Why long-term renters are buying homes in cities they’ll never live in

Individuals are taking a leaf out of institutional investors' strategy book when it comes to home buying

TRD WEEKEND EDITION /
Aug.August 18, 2018 02:06 PM

(Credit: Zache, Pixabay)

When buying a house in your own city is too expensive, find another city. The concept is finding traction among a growing number of would-be home buyers priced out of their own cities.

The idea, according to the Wall Street Journal, is based on the strategy institutional investors followed after the housing market crashed when they snapped up single-family homes across the country at rock-bottom prices.

Similarly, with the aid of new real estate tech platforms, individuals are now employing the same tactic in growing numbers: resigning themselves to being renters in ultra-pricey markets like San Francisco where they live, these investors then buy single-family homes in cities like Las Vegas, Wichita, Memphis and Baltimore and rent them out.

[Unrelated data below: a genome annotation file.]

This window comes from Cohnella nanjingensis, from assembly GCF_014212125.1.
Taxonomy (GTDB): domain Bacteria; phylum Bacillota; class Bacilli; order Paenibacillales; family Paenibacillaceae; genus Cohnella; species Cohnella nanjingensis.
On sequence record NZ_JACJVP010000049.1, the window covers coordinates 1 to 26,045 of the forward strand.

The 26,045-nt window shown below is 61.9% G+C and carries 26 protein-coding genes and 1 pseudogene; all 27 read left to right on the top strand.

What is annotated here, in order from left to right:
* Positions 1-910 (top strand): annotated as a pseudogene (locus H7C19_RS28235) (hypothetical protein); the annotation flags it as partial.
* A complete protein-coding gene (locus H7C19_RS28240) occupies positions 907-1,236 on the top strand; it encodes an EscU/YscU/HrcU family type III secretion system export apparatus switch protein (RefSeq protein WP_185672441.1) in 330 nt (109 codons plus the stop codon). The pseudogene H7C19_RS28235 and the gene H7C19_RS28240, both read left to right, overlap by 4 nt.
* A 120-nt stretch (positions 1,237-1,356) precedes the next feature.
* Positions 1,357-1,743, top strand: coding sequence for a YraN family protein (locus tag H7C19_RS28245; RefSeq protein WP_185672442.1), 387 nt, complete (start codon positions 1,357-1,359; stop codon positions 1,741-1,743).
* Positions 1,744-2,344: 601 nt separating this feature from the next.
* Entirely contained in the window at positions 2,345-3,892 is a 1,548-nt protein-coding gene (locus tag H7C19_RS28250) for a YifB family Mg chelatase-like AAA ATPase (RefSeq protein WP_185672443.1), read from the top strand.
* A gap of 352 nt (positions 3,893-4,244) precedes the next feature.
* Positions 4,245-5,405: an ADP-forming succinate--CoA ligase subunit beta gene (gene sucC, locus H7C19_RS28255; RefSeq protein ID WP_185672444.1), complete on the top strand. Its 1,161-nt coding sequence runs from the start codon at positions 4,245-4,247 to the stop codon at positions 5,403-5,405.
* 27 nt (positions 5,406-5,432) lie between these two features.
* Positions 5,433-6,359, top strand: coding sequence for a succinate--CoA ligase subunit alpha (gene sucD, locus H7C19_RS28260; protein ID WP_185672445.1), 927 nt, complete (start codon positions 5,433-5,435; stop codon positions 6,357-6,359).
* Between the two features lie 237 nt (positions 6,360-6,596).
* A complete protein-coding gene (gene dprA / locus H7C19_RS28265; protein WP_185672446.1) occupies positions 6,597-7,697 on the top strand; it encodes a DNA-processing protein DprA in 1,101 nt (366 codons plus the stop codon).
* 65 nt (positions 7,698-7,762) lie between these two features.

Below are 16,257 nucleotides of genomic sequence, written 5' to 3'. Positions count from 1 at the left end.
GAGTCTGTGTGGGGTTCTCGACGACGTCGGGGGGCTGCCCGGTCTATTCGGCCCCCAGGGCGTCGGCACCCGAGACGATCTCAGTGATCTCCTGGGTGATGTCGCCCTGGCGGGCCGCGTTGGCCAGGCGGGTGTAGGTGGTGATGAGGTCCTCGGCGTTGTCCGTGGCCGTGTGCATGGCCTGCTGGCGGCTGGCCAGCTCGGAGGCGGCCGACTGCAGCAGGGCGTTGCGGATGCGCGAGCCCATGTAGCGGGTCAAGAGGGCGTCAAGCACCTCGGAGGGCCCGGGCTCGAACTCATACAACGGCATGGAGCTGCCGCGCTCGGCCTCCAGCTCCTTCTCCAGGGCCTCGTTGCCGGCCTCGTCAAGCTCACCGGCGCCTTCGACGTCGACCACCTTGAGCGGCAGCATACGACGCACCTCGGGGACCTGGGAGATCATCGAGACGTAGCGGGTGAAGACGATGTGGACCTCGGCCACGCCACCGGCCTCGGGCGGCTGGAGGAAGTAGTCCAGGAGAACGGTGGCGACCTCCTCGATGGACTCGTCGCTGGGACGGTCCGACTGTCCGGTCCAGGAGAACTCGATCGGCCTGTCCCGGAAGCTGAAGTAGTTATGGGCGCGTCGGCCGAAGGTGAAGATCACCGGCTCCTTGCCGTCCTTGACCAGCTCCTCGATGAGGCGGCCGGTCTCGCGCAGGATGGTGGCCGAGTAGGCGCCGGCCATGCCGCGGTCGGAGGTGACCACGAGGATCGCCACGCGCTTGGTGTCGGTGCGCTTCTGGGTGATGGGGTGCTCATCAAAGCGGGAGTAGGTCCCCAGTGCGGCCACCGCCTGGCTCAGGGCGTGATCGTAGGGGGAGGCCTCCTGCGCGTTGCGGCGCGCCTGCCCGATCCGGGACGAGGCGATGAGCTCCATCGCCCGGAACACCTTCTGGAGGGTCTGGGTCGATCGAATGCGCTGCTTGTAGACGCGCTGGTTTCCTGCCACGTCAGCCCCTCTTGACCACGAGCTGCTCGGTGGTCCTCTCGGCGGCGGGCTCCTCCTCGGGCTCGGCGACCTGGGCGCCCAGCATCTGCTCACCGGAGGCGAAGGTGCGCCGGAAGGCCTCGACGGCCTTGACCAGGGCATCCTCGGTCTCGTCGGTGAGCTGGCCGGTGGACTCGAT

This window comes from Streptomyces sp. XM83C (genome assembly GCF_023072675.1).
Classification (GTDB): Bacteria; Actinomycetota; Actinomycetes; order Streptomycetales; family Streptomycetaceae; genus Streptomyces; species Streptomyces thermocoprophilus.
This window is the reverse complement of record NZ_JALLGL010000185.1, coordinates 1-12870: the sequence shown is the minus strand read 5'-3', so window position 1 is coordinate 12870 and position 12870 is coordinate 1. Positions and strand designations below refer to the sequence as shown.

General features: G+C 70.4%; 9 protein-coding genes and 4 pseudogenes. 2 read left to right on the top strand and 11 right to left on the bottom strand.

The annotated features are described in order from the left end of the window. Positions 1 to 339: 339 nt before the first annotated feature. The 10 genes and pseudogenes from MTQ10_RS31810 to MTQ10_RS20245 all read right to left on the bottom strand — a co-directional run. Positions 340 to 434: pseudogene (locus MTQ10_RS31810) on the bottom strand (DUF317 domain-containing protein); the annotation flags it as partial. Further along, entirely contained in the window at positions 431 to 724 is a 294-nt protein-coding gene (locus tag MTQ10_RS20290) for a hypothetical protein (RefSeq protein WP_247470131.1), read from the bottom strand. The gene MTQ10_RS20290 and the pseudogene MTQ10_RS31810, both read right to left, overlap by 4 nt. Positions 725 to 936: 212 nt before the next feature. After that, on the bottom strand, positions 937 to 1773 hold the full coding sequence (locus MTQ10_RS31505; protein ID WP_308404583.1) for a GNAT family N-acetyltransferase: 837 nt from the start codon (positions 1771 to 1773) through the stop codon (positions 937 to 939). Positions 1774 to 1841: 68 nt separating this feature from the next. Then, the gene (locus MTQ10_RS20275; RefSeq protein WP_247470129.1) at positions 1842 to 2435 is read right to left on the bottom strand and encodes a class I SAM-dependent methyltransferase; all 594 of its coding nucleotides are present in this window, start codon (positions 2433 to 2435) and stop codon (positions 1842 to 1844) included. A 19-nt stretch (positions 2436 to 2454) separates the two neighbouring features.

The cities these “long-distance landlords” buy into have strong rental markets and often courts and laws that favor landlords over tenants. [WSJ]Erin Hudson


Related Articles

arrow_forward_ios
Brokerage firms are strategizing ways to make up losses after the cost of application fees was capped at $20. (Credit: iStock)

Brokerages on rental application fee cap: “It hurts”

Alex Rodriguez (Photos by Guerin Blask)

A-Rod is coming for NYC and SoFla real estate

There will be 70 agents based at the new office (Credit: iStock)

Compass opens Long Island City office as new-development sales surge

The Daily Digest - Tuesday

New life for Toys “R” Us, Masa Son is “embarrassed” with the Vision Fund: Daily digest

Nooklyn CEO Harley Courts (Credit: iStock)

Brokerage slashes agent commissions, delays payments after rent law change

The Daily Digest - Tuesday

NYC apartment prices hit 4-year low, Pacific Park developers reveal new plans: Daily digest

LeBron wanted it and California’s governor signed it. What the college athlete compensation law means to real estate

Racial inequality in homeownership across US is sharpest in New York: report

arrow_forward_ios